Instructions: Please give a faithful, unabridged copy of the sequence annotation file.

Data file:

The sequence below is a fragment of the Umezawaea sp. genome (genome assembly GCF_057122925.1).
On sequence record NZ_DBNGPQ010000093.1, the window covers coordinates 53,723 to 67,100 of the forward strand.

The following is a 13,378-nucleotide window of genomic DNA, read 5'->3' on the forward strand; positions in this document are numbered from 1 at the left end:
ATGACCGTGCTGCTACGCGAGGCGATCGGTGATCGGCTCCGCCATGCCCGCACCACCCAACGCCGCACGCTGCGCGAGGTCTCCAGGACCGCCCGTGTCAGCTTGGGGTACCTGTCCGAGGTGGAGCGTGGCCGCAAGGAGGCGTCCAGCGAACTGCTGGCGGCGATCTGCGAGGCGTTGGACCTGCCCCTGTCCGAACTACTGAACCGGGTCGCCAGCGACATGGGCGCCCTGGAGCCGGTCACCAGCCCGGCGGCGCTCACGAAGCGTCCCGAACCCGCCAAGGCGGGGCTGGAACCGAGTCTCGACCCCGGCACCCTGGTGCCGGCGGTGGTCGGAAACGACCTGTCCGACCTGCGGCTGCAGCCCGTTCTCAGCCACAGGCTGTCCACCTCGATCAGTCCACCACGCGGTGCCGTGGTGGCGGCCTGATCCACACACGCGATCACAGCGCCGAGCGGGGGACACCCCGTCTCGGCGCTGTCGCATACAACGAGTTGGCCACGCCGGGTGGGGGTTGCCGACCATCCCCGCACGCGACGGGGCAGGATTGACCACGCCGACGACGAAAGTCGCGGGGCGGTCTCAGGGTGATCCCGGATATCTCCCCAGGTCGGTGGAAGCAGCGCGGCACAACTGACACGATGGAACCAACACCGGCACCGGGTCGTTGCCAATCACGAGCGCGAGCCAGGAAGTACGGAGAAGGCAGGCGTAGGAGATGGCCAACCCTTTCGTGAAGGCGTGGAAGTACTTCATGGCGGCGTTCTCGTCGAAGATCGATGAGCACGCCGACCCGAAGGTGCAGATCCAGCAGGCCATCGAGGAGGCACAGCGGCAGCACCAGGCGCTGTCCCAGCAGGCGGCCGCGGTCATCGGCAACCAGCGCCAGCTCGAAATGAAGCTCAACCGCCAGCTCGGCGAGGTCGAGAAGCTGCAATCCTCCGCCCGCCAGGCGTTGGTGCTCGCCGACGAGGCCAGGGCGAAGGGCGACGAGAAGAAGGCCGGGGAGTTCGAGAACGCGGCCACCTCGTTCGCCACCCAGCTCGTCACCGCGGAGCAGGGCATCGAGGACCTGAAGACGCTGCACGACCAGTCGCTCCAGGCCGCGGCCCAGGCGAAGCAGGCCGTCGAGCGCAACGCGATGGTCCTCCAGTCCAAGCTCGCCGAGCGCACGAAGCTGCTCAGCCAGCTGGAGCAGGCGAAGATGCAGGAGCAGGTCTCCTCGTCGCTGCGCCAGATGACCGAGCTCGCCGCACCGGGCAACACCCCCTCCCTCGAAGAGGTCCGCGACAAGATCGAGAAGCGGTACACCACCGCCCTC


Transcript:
The sequence below is a fragment of the Umezawaea sp. genome (genome assembly GCF_057122925.1).
On sequence record NZ_DBNGPQ010000093.1, the window covers coordinates 53,723 to 67,100 of the forward strand.

The following is a 13,378-nucleotide window of genomic DNA, read 5'->3' on the forward strand; positions in this document are numbered from 1 at the left end:
ATGACCGTGCTGCTACGCGAGGCGATCGGTGATCGGCTCCGCCATGCCCGCACCACCCAACGCCGCACGCTGCGCGAGGTCTCCAGGACCGCCCGTGTCAGCTTGGGGTACCTGTCCGAGGTGGAGCGTGGCCGCAAGGAGGCGTCCAGCGAACTGCTGGCGGCGATCTGCGAGGCGTTGGACCTGCCCCTGTCCGAACTACTGAACCGGGTCGCCAGCGACATGGGCGCCCTGGAGCCGGTCACCAGCCCGGCGGCGCTCACGAAGCGTCCCGAACCCGCCAAGGCGGGGCTGGAACCGAGTCTCGACCCCGGCACCCTGGTGCCGGCGGTGGTCGGAAACGACCTGTCCGACCTGCGGCTGCAGCCCGTTCTCAGCCACAGGCTGTCCACCTCGATCAGTCCACCACGCGGTGCCGTGGTGGCGGCCTGATCCACACACGCGATCACAGCGCCGAGCGGGGGACACCCCGTCTCGGCGCTGTCGCATACAACGAGTTGGCCACGCCGGGTGGGGGTTGCCGACCATCCCCGCACGCGACGGGGCAGGATTGACCACGCCGACGACGAAAGTCGCGGGGCGGTCTCAGGGTGATCCCGGATATCTCCCCAGGTCGGTGGAAGCAGCGCGGCACAACTGACACGATGGAACCAACACCGGCACCGGGTCGTTGCCAATCACGAGCGCGAGCCAGGAAGTACGGAGAAGGCAGGCGTAGGAGATGGCCAACCCTTTCGTGAAGGCGTGGAAGTACTTCATGGCGGCGTTCTCGTCGAAGATCGATGAGCACGCCGACCCGAAGGTGCAGATCCAGCAGGCCATCGAGGAGGCACAGCGGCAGCACCAGGCGCTGTCCCAGCAGGCGGCCGCGGTCATCGGCAACCAGCGCCAGCTCGAAATGAAGCTCAACCGCCAGCTCGGCGAGGTCGAGAAGCTGCAATCCTCCGCCCGCCAGGCGTTGGTGCTCGCCGACGAGGCCAGGGCGAAGGGCGACGAGAAGAAGGCCGGGGAGTTCGAGAACGCGGCCACCTCGTTCGCCACCCAGCTCGTCACCGCGGAGCAGGGCATCGAGGACCTGAAGACGCTGCACGACCAGTCGCTCCAGGCCGCGGCCCAGGCGAAGCAGGCCGTCGAGCGCAACGCGATGGTCCTCCAGTCCAAGCTCGCCGAGCGCACGAAGCTGCTCAGCCAGCTGGAGCAGGCGAAGATGCAGGAGCAGGTCTCCTCGTCGCTGCGCCAGATGACCGAGCTCGCCGCACCGGGCAACACCCCCTCCCTCGAAGAGGTCCGCGACAAGATCGAGAAGCGGTACACCACCGCCCTC